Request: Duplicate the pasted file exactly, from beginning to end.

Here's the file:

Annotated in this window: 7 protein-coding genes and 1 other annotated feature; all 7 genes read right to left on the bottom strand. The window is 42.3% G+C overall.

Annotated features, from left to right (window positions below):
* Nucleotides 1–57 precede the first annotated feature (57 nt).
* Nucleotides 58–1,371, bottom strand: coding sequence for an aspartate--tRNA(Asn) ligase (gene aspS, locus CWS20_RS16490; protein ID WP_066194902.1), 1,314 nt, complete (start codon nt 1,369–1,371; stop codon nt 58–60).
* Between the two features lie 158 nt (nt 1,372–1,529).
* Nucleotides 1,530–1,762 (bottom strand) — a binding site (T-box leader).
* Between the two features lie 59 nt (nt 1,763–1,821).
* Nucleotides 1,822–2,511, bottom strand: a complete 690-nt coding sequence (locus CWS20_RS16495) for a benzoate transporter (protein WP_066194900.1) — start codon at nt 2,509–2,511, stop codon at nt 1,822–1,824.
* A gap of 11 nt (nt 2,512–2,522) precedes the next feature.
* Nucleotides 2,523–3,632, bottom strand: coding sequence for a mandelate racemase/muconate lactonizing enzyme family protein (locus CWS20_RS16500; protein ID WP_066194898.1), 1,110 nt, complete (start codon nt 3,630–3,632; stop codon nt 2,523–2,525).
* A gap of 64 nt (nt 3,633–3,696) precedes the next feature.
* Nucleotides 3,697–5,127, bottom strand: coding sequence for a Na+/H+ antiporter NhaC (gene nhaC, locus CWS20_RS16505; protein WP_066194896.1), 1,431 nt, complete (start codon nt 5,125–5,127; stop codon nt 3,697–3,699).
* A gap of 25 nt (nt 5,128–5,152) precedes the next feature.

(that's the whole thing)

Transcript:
Annotated in this window: 7 protein-coding genes and 1 other annotated feature; all 7 genes read right to left on the bottom strand. The window is 42.3% G+C overall.

Annotated features, from left to right (window positions below):
* Nucleotides 1–57 precede the first annotated feature (57 nt).
* Nucleotides 58–1,371, bottom strand: coding sequence for an aspartate--tRNA(Asn) ligase (gene aspS, locus CWS20_RS16490; protein ID WP_066194902.1), 1,314 nt, complete (start codon nt 1,369–1,371; stop codon nt 58–60).
* Between the two features lie 158 nt (nt 1,372–1,529).
* Nucleotides 1,530–1,762 (bottom strand) — a binding site (T-box leader).
* Between the two features lie 59 nt (nt 1,763–1,821).
* Nucleotides 1,822–2,511, bottom strand: a complete 690-nt coding sequence (locus CWS20_RS16495) for a benzoate transporter (protein WP_066194900.1) — start codon at nt 2,509–2,511, stop codon at nt 1,822–1,824.
* A gap of 11 nt (nt 2,512–2,522) precedes the next feature.
* Nucleotides 2,523–3,632, bottom strand: coding sequence for a mandelate racemase/muconate lactonizing enzyme family protein (locus CWS20_RS16500; protein ID WP_066194898.1), 1,110 nt, complete (start codon nt 3,630–3,632; stop codon nt 2,523–2,525).
* A gap of 64 nt (nt 3,633–3,696) precedes the next feature.
* Nucleotides 3,697–5,127, bottom strand: coding sequence for a Na+/H+ antiporter NhaC (gene nhaC, locus CWS20_RS16505; protein WP_066194896.1), 1,431 nt, complete (start codon nt 5,125–5,127; stop codon nt 3,697–3,699).
* A gap of 25 nt (nt 5,128–5,152) precedes the next feature.